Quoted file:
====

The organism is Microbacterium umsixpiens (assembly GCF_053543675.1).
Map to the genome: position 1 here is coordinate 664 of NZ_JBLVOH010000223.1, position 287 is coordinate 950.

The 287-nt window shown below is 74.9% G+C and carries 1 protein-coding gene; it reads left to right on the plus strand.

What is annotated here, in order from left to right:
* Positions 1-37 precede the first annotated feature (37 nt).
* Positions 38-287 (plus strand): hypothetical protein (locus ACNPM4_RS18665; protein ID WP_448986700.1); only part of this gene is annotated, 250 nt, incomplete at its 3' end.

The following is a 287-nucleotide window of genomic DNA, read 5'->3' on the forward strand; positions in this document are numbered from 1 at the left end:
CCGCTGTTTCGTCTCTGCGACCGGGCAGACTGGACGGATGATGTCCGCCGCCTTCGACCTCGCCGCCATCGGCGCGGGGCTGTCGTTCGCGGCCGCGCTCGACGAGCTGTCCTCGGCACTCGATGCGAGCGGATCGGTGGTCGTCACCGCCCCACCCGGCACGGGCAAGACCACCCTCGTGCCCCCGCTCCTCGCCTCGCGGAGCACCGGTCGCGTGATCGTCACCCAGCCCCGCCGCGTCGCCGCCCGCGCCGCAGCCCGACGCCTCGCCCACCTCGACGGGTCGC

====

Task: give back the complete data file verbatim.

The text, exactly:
The organism is Microbacterium umsixpiens (assembly GCF_053543675.1).
Map to the genome: position 1 here is coordinate 664 of NZ_JBLVOH010000223.1, position 287 is coordinate 950.

The 287-nt window shown below is 74.9% G+C and carries 1 protein-coding gene; it reads left to right on the plus strand.

What is annotated here, in order from left to right:
* Positions 1-37 precede the first annotated feature (37 nt).
* Positions 38-287 (plus strand): hypothetical protein (locus ACNPM4_RS18665; protein ID WP_448986700.1); only part of this gene is annotated, 250 nt, incomplete at its 3' end.

The following is a 287-nucleotide window of genomic DNA, read 5'->3' on the forward strand; positions in this document are numbered from 1 at the left end:
CCGCTGTTTCGTCTCTGCGACCGGGCAGACTGGACGGATGATGTCCGCCGCCTTCGACCTCGCCGCCATCGGCGCGGGGCTGTCGTTCGCGGCCGCGCTCGACGAGCTGTCCTCGGCACTCGATGCGAGCGGATCGGTGGTCGTCACCGCCCCACCCGGCACGGGCAAGACCACCCTCGTGCCCCCGCTCCTCGCCTCGCGGAGCACCGGTCGCGTGATCGTCACCCAGCCCCGCCGCGTCGCCGCCCGCGCCGCAGCCCGACGCCTCGCCCACCTCGACGGGTCGC